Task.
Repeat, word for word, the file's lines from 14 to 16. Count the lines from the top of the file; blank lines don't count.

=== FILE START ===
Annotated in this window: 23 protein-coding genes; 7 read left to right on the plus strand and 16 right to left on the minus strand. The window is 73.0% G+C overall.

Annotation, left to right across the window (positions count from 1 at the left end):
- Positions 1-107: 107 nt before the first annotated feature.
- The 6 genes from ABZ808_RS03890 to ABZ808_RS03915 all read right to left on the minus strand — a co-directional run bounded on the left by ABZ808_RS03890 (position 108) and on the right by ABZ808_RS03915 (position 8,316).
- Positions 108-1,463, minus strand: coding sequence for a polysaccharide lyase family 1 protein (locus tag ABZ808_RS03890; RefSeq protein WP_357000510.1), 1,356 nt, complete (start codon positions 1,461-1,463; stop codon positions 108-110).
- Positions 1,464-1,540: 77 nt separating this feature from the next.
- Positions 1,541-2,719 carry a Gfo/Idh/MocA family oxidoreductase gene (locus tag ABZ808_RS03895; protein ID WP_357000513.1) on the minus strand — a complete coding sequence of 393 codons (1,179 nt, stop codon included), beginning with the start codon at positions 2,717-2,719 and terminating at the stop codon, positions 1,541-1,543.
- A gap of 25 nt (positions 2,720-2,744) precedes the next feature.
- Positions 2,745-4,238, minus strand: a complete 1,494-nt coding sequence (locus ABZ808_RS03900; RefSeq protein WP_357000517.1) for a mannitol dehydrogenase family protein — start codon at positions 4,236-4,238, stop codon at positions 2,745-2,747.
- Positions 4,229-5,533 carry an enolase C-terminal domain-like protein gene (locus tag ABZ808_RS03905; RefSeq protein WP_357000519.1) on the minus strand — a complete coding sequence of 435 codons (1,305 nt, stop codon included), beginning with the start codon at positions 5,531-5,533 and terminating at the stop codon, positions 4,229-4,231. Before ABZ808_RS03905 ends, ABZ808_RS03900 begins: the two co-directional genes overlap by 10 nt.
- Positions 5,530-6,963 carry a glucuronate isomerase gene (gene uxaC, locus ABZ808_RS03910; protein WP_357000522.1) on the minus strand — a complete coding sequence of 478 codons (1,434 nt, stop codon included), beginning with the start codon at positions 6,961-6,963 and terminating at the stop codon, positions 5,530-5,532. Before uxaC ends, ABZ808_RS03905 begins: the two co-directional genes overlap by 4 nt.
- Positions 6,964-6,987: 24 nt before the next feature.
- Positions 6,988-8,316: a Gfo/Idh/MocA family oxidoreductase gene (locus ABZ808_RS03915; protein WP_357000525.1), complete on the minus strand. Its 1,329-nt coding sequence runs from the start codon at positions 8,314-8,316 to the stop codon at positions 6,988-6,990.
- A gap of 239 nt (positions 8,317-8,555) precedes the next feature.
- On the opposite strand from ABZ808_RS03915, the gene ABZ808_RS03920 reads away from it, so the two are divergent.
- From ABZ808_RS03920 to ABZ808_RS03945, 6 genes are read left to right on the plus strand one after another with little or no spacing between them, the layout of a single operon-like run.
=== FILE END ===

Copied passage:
- A gap of 239 nt (positions 8,317-8,555) precedes the next feature.
- On the opposite strand from ABZ808_RS03915, the gene ABZ808_RS03920 reads away from it, so the two are divergent.
- From ABZ808_RS03920 to ABZ808_RS03945, 6 genes are read left to right on the plus strand one after another with little or no spacing between them, the layout of a single operon-like run.